Marine encounters of a special kind

“My Marine Wildlife Experience”

Starting young…

Growing up in the middle of Germany my marine wildlife experience was limited to school holidays during which my parents took me and my sister to exciting places like Turkey, Senegal, and Tunisia. And from what I remember, I always felt a connection to the sea, and the life therein. One of the first marine wildlife encounters I remember is the countless moon jellyfish along the coast of the Baltic Sea in northern Germany. Fascinating creatures!

So, my mind was set at the age of eight – I will become a marine biologist. Little did I know how many more exotic places and even more exotic animals and environments I would encounter.

Leaving University to dive into coral reef research….

Determined to become a marine scientist, I went to University to study Biology with a focus on the marine side of things. And this is where my journey began. My first real wildlife experience was a student training internship for a small non-governmental organisation (NGO) in Dahab, Egypt.  Not only did I improve my diving skills during this time, but I was trained in underwater monitoring surveys for coral reefs. And as you might know, coral reefs are called “rainforests of the oceans”. And what a “rainforest” experience that was. I encountered so many forms of marine life, from the small coral polyps, sea horses, and countless anemone fish (also known as clown fish) to moray eels and dolphins.

While completing my master thesis on toxic elements in marine animals, I started working as a research assistant for the NGO in Dahab and became a trainer for underwater surveys myself. These coral reef surveys made me understand how fragile and remarkable marine ecosystems are.  I remember being so engaged into looking at small snails, corals, and crabs, that I barely noticed the dolphin next to me during one of the survey dives. Gosh, I was shocked and happy at the same time. I was reeling in the survey line (a line used to mark a transect underwater along which the survey took place), while looking at the reef. The dolphin, yes, a single dolphin, probably heard the squeaking sound the reel made and got curious. Then it found a bubble making human carefully collecting a line along the reef and decided to take a closer look. The dolphin stayed with me for a while, until I unfortunately had to leave the water as I was getting low on air in my SCUBA tank. That was not the only lucky encounter with dolphins I had during my time in Egypt. Once, while on a dive, a group of dolphins came into the bay including a mother and her calf. What a treat! She came close, but not too close. She was not afraid of us and neither were we afraid of her.

So that was it for me. I was hooked on marine biology for good.

Photo 2: Mother dolphin and her calf in Dahab, Egypt.

Moving on from small corals to the largest fish in the world…

The Egyptian revolution brought many changes, and for me it meant looking for another opportunity.  I decided to try Australia and work a season as a “whale shark spotter”. No kidding, that was the official job title for which I applied for and the job I got. So, moving halfway across the globe, I ended up on a small boat of a small tourism operation at Ningaloo Reef. It was probably one of these “life changing” experiences that one remembers… and always will remember. It was my first day on the whale shark trip and me as the whale shark spotter for one of the two groups of paying tourists that wanted a life changing encounter. So, how does it work? A spotter plane flies along the reef edge of Ningaloo Reef and calls the boat as soon as the pilot spots a whale shark. Then the boat sails to the location of the whale shark and the fun begins – controlled and strongly regulated fun – because one thing Australia wants to ensure is that the whale sharks are not harmed or harassed by these operations. Fun thing though. So, the spotter jumps in first, swims over to the (suspected) whale shark to make sure it is a whale shark! Wondering what else it could be? Well, there are great white sharks around, manatees, tiger sharks, and whales. All are a possibility. Once it is confirmed that it is in fact a whale shark, and the spotter gives the signal to the boat, a small group of snorkelling tourists is allowed to swim next to the whale shark. I vividly remember my first jump as spotter. I had never seen a whale shark before. My heart was pumping and every single fibre in my body was hoping that it is indeed a whale shark coming towards me. I jumped and swam towards the indicated location of the biggest fish in this world. The moment I saw this big, beautiful animal come towards me, I felt privileged. A 10 m big fish, a shark, swam less than 10 meters from me, peacefully cruising through the ocean. What a day I had. In fact, I had a whole season with many encounters with the gentle giants.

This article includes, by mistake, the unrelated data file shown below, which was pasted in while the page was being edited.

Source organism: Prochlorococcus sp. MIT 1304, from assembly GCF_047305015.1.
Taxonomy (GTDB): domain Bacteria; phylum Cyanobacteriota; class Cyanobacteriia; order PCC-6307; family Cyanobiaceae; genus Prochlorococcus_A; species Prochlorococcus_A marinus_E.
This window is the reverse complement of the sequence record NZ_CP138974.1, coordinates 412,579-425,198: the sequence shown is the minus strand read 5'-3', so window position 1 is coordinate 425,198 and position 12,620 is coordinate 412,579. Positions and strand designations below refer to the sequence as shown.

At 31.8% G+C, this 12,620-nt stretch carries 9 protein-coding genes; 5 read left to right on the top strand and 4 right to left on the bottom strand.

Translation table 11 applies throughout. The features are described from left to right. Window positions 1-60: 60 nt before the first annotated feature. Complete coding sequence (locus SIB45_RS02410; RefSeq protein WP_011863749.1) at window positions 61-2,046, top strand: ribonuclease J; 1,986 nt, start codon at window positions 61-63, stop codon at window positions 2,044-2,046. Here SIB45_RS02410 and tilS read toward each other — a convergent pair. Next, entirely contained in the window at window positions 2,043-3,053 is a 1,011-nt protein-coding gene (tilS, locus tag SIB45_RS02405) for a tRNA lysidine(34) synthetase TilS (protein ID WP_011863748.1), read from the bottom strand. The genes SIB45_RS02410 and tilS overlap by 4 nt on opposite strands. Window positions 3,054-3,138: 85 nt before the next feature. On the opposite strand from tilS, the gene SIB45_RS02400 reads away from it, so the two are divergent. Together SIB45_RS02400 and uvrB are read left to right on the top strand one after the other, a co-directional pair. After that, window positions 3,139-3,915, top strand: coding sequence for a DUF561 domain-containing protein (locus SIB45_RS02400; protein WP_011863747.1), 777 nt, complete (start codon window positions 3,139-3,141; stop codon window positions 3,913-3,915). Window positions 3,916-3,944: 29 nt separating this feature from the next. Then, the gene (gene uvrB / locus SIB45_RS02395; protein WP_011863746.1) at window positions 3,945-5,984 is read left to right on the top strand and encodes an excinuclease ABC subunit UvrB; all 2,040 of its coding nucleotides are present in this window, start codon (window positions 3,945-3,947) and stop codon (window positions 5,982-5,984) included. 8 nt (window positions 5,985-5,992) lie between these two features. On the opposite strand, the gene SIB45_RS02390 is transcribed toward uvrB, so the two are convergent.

From whale sharks in Australia to whale sharks in the Maldives….

Just a year later life would bring whale sharks back into my life, working as a marine biologist on a small island in the Maldives. I spent nine beautiful months teaching biology courses to guests, guiding dives, and supporting local marine research programmes on mantas and whale sharks.  My Maldives time came with many marine wildlife experiences, and many “first times”. It was the first time I saw a Manta ray, the first time I swam in the presence of a wild tuna (and gosh, these fish are huge), and the first time I was surrounded by a group of reef sharks. Just to name a few first times. But it is not only the sharks and rays that I remember. I have always been fascinated by the diversity of life forms under water. I loved watching tiny cleaner wrasse cleaning other fishes from parasites and old scales. Another quite interesting marine animal that I was lucky to observe is the Mantis shrimp. Probably one of the most colourful, most beautiful animals I have ever seen. These large shrimps use their claws to snap their prey unconscious within seconds. I also remember a tiny frogfish blending in perfectly into its surrounding environment, hiding form potential predators. Camouflage is something many marine animals use to either hide from enemies or wait for their prey.

As the island marine biologist, one of my tasks was to lead the “whale shark tours” and teach people about whale sharks, while trying to find one they could swim with. The rules in the Maldives are not as strict and enforced as they are in Australia. Something that made me wonder. And probably one of those moments in which I decided that I wanted to do conservation policy work. Knowing that my time in the Maldives would come to an end, I started looking into ocean policy programmes and applied for a programme in ocean law and governance in Malta. So, this would be my next destination.